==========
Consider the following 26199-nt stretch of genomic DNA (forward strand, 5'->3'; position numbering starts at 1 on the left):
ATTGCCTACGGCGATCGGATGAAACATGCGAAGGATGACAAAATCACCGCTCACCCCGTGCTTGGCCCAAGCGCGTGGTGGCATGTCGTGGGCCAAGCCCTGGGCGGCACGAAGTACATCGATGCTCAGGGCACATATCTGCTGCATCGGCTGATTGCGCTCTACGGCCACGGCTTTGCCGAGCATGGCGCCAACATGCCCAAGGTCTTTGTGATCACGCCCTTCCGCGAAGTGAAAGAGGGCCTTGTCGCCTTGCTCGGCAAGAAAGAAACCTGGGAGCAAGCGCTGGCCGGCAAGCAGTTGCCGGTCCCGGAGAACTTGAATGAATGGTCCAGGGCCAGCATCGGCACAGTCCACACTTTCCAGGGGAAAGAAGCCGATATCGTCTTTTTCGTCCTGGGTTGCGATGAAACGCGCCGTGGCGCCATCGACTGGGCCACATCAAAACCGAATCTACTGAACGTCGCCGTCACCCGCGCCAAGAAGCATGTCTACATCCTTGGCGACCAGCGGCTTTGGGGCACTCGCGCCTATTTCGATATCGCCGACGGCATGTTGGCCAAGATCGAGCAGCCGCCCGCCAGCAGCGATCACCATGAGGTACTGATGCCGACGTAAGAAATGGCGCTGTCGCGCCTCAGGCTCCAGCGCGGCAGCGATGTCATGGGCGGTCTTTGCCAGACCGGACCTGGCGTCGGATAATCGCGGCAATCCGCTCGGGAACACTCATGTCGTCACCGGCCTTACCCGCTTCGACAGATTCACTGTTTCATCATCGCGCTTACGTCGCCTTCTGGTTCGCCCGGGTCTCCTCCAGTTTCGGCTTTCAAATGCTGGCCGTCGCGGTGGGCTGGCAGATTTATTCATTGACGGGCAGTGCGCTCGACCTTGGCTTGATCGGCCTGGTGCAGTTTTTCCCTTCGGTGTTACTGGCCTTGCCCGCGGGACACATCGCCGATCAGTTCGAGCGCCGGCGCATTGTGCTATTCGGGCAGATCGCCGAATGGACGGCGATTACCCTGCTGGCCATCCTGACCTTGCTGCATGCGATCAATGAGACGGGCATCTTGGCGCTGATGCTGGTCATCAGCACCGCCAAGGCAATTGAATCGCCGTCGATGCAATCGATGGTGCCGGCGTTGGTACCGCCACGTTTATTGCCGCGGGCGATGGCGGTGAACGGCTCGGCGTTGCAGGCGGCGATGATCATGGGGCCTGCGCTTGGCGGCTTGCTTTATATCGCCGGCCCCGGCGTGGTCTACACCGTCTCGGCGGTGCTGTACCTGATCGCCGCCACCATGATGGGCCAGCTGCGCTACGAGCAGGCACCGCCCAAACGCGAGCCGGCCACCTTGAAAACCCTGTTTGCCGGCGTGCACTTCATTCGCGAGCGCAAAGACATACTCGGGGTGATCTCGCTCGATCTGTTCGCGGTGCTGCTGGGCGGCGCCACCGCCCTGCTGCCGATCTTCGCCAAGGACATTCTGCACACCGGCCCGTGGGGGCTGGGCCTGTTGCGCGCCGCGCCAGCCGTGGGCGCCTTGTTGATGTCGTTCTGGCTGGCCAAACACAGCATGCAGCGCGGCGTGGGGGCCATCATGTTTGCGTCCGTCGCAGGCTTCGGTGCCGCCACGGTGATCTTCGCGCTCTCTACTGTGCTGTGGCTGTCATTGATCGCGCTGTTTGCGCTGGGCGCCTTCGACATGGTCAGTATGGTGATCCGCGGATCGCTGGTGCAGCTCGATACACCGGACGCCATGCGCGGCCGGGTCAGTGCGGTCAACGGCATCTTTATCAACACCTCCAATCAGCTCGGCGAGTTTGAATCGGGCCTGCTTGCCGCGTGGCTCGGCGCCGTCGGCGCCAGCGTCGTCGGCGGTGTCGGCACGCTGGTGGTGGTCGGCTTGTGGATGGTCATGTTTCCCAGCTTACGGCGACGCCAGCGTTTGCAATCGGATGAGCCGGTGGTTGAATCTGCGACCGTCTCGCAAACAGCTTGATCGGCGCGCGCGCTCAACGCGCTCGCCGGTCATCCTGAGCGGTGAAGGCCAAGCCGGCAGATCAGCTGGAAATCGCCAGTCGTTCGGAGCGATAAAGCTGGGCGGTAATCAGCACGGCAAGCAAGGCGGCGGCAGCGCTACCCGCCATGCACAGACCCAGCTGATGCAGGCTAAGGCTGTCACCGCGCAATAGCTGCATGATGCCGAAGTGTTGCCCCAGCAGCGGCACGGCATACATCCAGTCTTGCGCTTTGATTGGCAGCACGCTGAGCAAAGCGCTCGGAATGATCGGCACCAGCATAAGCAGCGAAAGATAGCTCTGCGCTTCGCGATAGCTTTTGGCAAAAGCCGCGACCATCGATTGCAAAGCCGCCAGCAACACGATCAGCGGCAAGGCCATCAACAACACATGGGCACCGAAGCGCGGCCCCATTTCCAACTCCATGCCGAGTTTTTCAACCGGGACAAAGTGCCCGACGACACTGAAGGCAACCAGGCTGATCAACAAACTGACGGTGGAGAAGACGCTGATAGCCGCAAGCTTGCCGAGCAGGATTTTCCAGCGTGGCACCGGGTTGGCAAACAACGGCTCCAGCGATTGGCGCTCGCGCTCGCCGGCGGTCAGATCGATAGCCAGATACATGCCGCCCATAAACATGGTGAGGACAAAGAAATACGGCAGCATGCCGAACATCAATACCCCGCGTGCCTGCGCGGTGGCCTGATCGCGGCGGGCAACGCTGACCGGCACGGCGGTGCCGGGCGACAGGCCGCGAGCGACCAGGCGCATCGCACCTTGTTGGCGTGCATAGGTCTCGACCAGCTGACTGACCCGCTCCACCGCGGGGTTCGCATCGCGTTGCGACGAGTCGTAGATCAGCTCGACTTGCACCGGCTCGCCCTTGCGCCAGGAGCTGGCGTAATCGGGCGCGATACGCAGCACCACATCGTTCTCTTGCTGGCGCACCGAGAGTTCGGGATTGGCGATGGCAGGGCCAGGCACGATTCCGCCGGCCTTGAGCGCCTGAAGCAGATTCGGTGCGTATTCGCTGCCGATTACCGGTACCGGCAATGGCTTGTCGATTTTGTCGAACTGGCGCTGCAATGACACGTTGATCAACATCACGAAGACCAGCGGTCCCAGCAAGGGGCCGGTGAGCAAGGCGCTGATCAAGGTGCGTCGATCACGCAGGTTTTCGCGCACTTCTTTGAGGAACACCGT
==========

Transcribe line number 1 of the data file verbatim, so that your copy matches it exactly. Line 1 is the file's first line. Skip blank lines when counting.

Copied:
Consider the following 26199-nt stretch of genomic DNA (forward strand, 5'->3'; position numbering starts at 1 on the left):